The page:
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How deep does the rabbit hole go?

Finally a new post and site update

Converting My Blog from Django

I've been unhappy with the state of my blog for months, hence why I haven't updated in a very long time, and with work being a constant firefight it seems. I've been lacking motivation to do anything tech releated when I got home.

I'm redoing the site in pelican, which is a python powered static site generator. I'm not currently planning on moving hosting off my current vps, least not for now, I will move it to my works hosting soon. I will still need to work out some details with the site and add a few minor features here and there, as well as figure out the best gameplan for publishing. I will get it linked up to my github or bitbucket repos eventually as well.

more updates and getting back to consistent posts again!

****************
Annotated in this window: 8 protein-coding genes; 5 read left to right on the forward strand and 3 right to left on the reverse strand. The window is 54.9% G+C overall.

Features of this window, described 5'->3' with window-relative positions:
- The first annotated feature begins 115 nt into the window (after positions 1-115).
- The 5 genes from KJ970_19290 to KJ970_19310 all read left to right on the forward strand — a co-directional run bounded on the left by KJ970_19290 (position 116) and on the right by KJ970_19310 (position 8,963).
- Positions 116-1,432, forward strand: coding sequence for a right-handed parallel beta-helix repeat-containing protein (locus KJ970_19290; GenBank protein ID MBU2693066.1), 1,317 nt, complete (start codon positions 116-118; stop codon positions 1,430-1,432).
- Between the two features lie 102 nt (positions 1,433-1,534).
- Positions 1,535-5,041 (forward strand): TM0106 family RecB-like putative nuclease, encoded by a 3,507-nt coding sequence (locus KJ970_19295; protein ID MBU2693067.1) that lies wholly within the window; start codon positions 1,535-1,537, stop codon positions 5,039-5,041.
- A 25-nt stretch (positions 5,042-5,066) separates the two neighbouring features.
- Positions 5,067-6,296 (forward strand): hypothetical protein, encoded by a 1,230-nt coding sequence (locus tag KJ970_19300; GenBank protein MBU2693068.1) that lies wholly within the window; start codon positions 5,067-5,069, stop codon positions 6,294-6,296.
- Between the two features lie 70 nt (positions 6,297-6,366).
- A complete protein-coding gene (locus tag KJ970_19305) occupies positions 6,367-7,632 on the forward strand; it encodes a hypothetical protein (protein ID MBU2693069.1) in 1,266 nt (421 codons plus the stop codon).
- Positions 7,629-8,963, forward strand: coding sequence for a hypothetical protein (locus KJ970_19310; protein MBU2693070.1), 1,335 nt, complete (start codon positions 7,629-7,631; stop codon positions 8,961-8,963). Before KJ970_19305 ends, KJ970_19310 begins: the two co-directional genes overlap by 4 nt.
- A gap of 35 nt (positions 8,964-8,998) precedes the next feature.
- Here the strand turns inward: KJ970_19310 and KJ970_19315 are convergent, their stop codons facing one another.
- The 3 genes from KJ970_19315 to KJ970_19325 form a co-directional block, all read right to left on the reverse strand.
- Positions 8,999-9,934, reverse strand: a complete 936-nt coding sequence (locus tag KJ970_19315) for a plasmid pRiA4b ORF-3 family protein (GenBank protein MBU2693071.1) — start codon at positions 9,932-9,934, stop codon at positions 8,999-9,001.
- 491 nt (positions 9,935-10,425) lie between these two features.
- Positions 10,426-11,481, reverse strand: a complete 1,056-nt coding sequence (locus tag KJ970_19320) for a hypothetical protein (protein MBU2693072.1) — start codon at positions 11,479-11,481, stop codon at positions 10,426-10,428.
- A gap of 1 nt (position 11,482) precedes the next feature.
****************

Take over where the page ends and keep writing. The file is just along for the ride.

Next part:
Installing ClockworkMod Recovery on G2x from Linux

I said I was going to write about my experiences with this... and never came back to it. I've been running custom ROM's since my first post about rooting my G2x. However, I honestly was a little unsure about the whole process so I didn't want to write about the other bits. I went back through and upgraded ClockWorkMod Recovery again, this time it was a little less unnerving so, I will write down my steps here. First... I'm following bits from this xda thread

I downloaded the rar file and pulled out the bits needed for ClockWorkMod (CWM) 5.0.2.0, so I could flash it from linux. I originally had a script that I used to flash this... my appologies I don't remember where, nor do I want to claim it as my own... I will include it however at the bottom of this post. Anyway, here goes. After grabbing the files above and the nvflash bin and a script, I put all of this in a CWM-5.0.2 directory

mitch@kraven:~/g2xroot/CWM-5.0.2$ ls -l
total 5008
-rw-r--r-- 1 mitch mitch 3563520 2011-09-06 20:58 CWM-5020.img
-rw-r--r-- 1 mitch mitch    4080 2011-04-21 00:40 E1108_Hynix_512MB_H8TBR00U0MLR-0DM_300MHz_final_emmc_x8.bct
-rw-r--r-- 1 mitch mitch 1024992 2011-04-21 12:00 fastboot.bin
-rwxr-xr-x 1 mitch mitch     125 2011-10-01 15:59 flash-recovery.sh
-rwxr-xr-x 1 mitch mitch  526131 2011-10-01 15:58 nvflash